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A hay wagon in Germany, of a type common throughout Europe (the leiterwagen). The sides are actually ladders attached to serve as containment of hay or grain, and may be removed, such as for hauling timber. Bad Schussenried - Museumsdorf Kurnbach Holz Jauchefass auf Leiterwagen.jpg
A hay wagon in Germany, of a type common throughout Europe (the leiterwagen ). The sides are actually ladders attached to serve as containment of hay or grain, and may be removed, such as for hauling timber.

A wagon or waggon is a heavy four-wheeled vehicle pulled by draught animals or on occasion by humans, used for transporting goods, commodities, agricultural materials, supplies and sometimes people.


Wagons are immediately distinguished from carts (which have two wheels) and from lighter four-wheeled vehicles primarily for carrying people, such as carriages. Animals such as horses, mules, or oxen usually pull wagons. One animal or several, often in pairs or teams may pull wagons. However, there are examples of human-propelled wagons, such as mining corfs.

A wagon was formerly called a wain and one who builds or repairs wagons is a wainwright. More specifically, a wain is a type of horse- or oxen-drawn, load-carrying vehicle, used for agricultural purposes rather than transporting people. A wagon or cart, usually four-wheeled; [1] for example, a haywain, normally has four wheels, but the term has now acquired slightly poetical connotations, so is not always used with technical correctness. However, a two-wheeled "haywain" would be a hay cart, as opposed to a carriage. Wain is also an archaic term for a chariot. Wain can also be a verb, to carry or deliver, and has other meanings.

A person who drives wagons is called a "wagoner", [2] [3] a "teamster", a "bullocky", a "muleskinner", or simply a "driver".

Terminology and design

The exact name and terminology used is often dependent on the design or shape of the wagon. If low and sideless it may be called a dray, trolley or float. When traveling over long distances and periods, wagons may be covered with cloth to protect their contents from the elements; these are "covered wagons". If it has a permanent top enclosing it, it may be called a "van".

Turning radius was a longstanding problem with wagons, dictated by the distance between the front wheels and the bed of the wagon—namely, the point where the rotating wheels collide with the side of the wagon when turning. [4] Many earlier designs required a very large turning radius; however, shrinking the width of the bed means decreasing the size of the load. [4] As this is a problem that carts (by virtue of their two-wheeled nature) do not face, this factor, combined with their lighter weight, meant that carts were long preferred over wagons for many uses. [4]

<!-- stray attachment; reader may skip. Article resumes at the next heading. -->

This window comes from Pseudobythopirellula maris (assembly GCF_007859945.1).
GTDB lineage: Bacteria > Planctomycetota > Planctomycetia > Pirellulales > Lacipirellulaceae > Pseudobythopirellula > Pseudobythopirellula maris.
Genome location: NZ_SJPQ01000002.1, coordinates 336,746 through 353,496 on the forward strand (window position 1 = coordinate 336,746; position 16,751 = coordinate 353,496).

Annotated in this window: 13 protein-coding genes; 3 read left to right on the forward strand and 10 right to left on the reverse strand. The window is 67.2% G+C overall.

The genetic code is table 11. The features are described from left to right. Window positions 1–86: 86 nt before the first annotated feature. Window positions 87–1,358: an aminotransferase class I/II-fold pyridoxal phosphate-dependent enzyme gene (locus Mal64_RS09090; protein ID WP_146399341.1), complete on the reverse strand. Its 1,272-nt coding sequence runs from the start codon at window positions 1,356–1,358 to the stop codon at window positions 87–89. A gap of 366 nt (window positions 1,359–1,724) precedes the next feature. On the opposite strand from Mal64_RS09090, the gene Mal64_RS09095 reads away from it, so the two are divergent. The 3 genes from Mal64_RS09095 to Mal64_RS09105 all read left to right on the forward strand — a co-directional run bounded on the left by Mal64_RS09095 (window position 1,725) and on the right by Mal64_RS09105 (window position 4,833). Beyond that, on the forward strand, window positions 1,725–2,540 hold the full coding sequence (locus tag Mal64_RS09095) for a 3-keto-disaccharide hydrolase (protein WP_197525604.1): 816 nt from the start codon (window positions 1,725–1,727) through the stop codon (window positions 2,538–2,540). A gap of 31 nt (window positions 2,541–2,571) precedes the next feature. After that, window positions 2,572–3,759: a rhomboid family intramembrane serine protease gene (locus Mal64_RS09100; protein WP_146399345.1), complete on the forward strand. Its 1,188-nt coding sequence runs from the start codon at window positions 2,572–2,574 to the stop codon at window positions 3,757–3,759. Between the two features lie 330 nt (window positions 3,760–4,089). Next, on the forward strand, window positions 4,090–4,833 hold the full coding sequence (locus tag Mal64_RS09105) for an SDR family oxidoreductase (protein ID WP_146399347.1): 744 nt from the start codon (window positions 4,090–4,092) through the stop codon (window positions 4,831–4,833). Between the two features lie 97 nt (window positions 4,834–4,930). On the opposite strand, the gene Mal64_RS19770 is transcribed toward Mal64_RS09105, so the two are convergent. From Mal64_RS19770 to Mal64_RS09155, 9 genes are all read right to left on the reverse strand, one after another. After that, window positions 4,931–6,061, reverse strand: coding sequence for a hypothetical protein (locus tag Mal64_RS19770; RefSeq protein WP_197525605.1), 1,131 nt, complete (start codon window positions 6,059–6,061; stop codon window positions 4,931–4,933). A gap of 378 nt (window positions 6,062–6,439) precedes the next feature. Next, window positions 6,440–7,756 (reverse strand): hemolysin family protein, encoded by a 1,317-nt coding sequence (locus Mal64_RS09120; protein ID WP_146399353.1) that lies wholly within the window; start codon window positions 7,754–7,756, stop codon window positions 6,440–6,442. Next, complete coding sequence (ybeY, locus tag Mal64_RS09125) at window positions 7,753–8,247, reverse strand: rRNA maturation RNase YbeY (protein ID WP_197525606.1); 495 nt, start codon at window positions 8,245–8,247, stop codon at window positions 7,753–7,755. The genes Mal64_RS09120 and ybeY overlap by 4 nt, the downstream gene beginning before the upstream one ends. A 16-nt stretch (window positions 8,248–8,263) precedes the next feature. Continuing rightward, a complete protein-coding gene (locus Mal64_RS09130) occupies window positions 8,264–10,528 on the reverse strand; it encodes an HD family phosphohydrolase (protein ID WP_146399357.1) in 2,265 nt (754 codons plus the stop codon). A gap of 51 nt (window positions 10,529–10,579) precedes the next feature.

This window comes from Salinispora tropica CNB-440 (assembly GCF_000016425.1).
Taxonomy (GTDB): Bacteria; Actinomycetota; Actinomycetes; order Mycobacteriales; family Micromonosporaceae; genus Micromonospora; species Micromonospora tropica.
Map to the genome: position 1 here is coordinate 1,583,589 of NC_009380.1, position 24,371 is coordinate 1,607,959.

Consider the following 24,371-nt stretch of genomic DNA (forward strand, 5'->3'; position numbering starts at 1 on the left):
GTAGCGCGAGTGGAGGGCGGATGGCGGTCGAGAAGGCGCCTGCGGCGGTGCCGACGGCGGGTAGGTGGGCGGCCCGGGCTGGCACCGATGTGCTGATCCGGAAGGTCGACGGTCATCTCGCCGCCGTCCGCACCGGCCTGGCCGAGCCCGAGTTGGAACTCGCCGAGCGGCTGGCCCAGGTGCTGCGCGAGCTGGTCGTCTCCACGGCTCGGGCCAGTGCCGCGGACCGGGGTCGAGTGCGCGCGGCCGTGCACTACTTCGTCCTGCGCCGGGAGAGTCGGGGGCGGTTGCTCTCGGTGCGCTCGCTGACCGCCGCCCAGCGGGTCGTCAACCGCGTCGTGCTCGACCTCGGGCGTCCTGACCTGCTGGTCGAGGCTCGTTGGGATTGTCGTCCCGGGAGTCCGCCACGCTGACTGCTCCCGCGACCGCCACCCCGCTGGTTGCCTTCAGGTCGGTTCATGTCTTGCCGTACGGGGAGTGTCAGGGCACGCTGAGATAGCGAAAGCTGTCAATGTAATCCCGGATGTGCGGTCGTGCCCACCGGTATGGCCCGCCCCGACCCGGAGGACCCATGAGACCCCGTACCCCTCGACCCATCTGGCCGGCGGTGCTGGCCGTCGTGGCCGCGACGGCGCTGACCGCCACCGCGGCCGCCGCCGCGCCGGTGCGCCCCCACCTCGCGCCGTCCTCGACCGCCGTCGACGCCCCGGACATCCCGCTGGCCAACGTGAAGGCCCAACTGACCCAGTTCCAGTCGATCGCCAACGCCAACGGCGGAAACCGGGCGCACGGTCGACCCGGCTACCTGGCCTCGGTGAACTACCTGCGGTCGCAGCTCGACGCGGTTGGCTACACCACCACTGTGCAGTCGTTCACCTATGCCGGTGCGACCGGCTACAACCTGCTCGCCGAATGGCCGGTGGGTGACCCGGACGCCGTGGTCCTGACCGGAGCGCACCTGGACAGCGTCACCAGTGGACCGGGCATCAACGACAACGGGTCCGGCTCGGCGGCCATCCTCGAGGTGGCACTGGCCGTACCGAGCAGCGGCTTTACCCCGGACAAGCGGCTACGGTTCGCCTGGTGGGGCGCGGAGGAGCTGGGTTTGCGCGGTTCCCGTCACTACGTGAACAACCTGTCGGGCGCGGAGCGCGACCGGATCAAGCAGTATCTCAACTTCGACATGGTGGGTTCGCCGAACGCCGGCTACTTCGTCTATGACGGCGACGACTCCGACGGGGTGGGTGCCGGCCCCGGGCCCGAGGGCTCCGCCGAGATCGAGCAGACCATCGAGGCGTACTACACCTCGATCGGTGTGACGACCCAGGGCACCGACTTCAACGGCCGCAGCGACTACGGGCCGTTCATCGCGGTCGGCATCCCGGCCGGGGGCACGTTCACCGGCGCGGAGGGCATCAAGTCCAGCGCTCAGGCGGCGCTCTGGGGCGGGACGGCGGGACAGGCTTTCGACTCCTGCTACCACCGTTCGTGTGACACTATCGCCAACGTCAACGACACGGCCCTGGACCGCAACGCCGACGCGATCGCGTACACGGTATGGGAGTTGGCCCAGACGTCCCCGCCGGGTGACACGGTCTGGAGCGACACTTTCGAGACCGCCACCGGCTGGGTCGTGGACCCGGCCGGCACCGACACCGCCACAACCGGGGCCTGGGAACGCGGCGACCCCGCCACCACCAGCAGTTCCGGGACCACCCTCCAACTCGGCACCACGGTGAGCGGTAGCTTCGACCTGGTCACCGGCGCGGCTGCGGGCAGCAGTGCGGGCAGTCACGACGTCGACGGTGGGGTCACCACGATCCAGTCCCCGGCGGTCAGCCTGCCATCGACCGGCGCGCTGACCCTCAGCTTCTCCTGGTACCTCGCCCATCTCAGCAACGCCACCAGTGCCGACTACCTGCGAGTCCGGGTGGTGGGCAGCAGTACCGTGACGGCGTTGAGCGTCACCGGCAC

The general solutions to this problem involved several modifications to the front-axle assembly. The front axle assembly of a wagon consists of an axle, a pair of wheels and a round plate with a pin in its centre that sits halfway between the wheels. A round plate with a hole in its centre is located on the underside of the wagon. The plate on the wagon, in turn, sits on the plate on the axle between the wheels. This arrangement allows the axle and wheels to turn horizontally. The pin and hole arrangement could be reversed. The horse harness is attached to this assembly. To enable the wagon to turn in as little space as possible, the front pair of wheels are often made smaller than the rear pair to allow them to turn close under the vehicle sides, [5] and to allow them to turn still further, the wagon body may be waisted. This technique eventually led to further designs well-adapted to narrow areas; the front wheels of express wagons, trolleys and floats are small enough to turn under the vehicle's body.

Types of wagons

A Conestoga wagon, a type of freight wagon used extensively in the United States and Canada in the 18th and 19th centuries for long-distance hauling Senator John Heinz History Center - IMG 7649.JPG
A Conestoga wagon, a type of freight wagon used extensively in the United States and Canada in the 18th and 19th centuries for long-distance hauling
A bakery delivery wagon in Queensland, Australia Baker's-van-r.jpg
A bakery delivery wagon in Queensland, Australia
A Romani Vardo from England Gipsy caravan, Fishers Farm - geograph.org.uk - 238741.jpg
A Romani Vardo from England
The "Lion Tableau" circus parade wagon, built in 1904 Circus parade wagon.jpg